#TBT: The Scandal of Stanford White

Written By Serena Horrigan | February 04, 2016 | Published in Elegran Insider
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Any New Yorker, or anyone even remotely familiar with the city, knows its myriad iconic landmarks — but we’re far less familiar with those people behind them. In the first of our #TBT series on historical New York City architects, we’re exploring the story of Stanford White, the man behind such historic pieces of the city’s landscape as the original Penn Station and Madison Square Garden, the Washington Square Arch, and Tiffany’s. It’s a salacious tale of power, jealousy, and murder.

At the turn of the 20th century, McKim, Mead and White was one of the country’s most prestigious architecture firms, and Stanford White was one of its very high powered architects. He was also one of New York’s leading socialites, and news about his career and social life were often in the press. When his name appeared in the morning papers on June 26, 1906, however, it was for a very different reason. White, who was 52, had been murdered on the rooftop of one of the buildings that made him famous: Madison Square Garden.

The shocking nature of his death – Pittsburgh millionaire Harry Shaw shot him in front of hundreds of theatergoers during a rooftop performance – as well as White’s notoriety, made the murder frontpage news nationwide.

As details of the case unfolded, a lurid story of sexual depravity in New York’s high society was revealed, with White, Shaw, and a young artist’s model turned theater actress named Evelyn Nesbit, at the forefront of the scandal.

After being discovered in Philadelphia at 14, Evelyn Nesbit came to New York the following year to work as a portrait model, and became famous seemingly overnight. She garnered nationwide attention for her stunning looks and impish, bewitching persona, and by age 16 was a chorus girl in the smash hit musical “Florodora”.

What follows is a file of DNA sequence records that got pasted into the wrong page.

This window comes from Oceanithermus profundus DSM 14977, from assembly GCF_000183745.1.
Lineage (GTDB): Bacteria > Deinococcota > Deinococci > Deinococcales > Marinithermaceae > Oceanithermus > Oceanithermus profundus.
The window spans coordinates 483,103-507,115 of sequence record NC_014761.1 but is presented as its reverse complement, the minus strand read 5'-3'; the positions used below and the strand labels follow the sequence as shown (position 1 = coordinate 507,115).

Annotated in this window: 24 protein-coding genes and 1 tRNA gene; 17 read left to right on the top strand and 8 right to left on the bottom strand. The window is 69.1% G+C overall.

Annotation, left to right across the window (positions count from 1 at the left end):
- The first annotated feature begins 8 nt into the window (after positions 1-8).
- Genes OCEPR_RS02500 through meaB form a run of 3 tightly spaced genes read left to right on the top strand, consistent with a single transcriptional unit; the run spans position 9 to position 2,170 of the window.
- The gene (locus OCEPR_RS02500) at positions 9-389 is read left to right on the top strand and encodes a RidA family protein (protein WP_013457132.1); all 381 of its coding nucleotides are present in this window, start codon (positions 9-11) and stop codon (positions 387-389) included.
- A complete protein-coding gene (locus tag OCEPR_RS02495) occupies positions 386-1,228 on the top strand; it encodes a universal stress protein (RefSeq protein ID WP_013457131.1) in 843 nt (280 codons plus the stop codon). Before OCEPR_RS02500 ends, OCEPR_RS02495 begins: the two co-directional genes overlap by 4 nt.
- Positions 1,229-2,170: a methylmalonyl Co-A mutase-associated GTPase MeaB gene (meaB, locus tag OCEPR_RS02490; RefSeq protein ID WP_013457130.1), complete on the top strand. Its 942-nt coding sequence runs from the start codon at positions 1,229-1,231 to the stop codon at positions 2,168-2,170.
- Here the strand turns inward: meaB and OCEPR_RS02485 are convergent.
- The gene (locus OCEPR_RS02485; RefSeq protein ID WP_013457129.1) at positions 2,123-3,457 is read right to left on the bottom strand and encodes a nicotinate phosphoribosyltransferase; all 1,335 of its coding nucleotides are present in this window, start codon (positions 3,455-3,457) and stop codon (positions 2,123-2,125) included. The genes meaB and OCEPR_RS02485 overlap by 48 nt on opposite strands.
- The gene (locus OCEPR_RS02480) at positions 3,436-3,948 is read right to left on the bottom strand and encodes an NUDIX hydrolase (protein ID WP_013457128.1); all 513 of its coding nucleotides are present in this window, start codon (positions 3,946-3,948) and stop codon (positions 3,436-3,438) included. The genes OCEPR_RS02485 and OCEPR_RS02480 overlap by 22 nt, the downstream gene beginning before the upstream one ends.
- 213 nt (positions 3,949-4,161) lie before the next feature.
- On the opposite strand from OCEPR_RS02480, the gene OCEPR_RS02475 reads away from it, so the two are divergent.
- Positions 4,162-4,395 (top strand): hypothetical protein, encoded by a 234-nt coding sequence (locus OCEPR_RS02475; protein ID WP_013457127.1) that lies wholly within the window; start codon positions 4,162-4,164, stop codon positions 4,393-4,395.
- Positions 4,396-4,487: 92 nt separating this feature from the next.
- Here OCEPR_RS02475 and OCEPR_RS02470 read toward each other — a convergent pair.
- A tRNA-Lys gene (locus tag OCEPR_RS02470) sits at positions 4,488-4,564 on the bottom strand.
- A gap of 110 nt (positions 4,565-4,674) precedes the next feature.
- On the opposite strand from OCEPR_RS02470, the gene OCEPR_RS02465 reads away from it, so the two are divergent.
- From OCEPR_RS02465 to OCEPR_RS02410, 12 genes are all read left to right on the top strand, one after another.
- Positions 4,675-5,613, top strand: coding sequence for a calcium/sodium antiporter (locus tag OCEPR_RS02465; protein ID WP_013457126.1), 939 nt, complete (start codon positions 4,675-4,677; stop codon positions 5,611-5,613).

As a veritable Marilyn Monroe of her time, it was no surprise she was the object of many a powerful man’s affections, most notably Stanford White.

Highly influential as a patron of the arts and with an insatiable appetite for the young women trying to make names for themselves in the art world, White’s influence could make all the difference in a girl’s career. After seeing Evelyn in a performance of Florodora, he sought her out and became benefactor to her, her mother, and her brother. He bought them a beautifully designed apartment, showered her with gifts, and gave her an allowance. White, 52 years old and married, also allegedly drugged and raped her in her apartment after coercing her mother and brother to visit family in Pittsburgh, after which she became his mistress until leaving for boarding school at 17.

Harry Shaw was also pursuing Evelyn at this time, but she rejected him continuously for two years after her split with White. When Evelyn fell ill, Shaw took the opportunity to get in her and her family’s good graces. He sent a doctor to her New Jersey boarding school, who performed an emergency appendectomy on her. He then took her and her mother on a lavish trip to Europe. Shaw’s personal life, meanwhile, was rather dubious; he allegedly had a bad cocaine habit and a vicious temper that he wielded on women. He reportedly scalded them with boiling water and beat them, Evelyn included, with dog whips. Despite this, he managed to convince Evelyn to marry him in 1905, though this did not quell his burning jealousy and hatred towards White, who he believed had made Evelyn damaged goods. Whether Evelyn and White remained lovers after her marriage remains unclear, but on the evening of June 25, 1906, while attending a performance of “Mam’zelle Champagne” on Madison Square Garden’s rooftop theater, Thaw’s jealous rage overtook him and he shot and killed Stanford White.

The scandalous case went to trial in 1907, first resulting in a hung jury and ultimately resulting in Harry Shaw being found legally insane. The public, however, considered him a hero, largely due to his family’s enormous wealth being put to use to defend his honor and good name, but also because White was perceived as a truly despicable womanizer who finally got his comeuppance.

The scandalous and murderous love triangle has fascinated historians and the public alike for generations. In 1955, a film called The Girl on the Red Velvet Swing debuted – the name is an allusion to the swing at White’s downtown studio where he seduced the young artist girls, and in 2014, PBS aired a documentary profiling the life, and death, of Stanford White.


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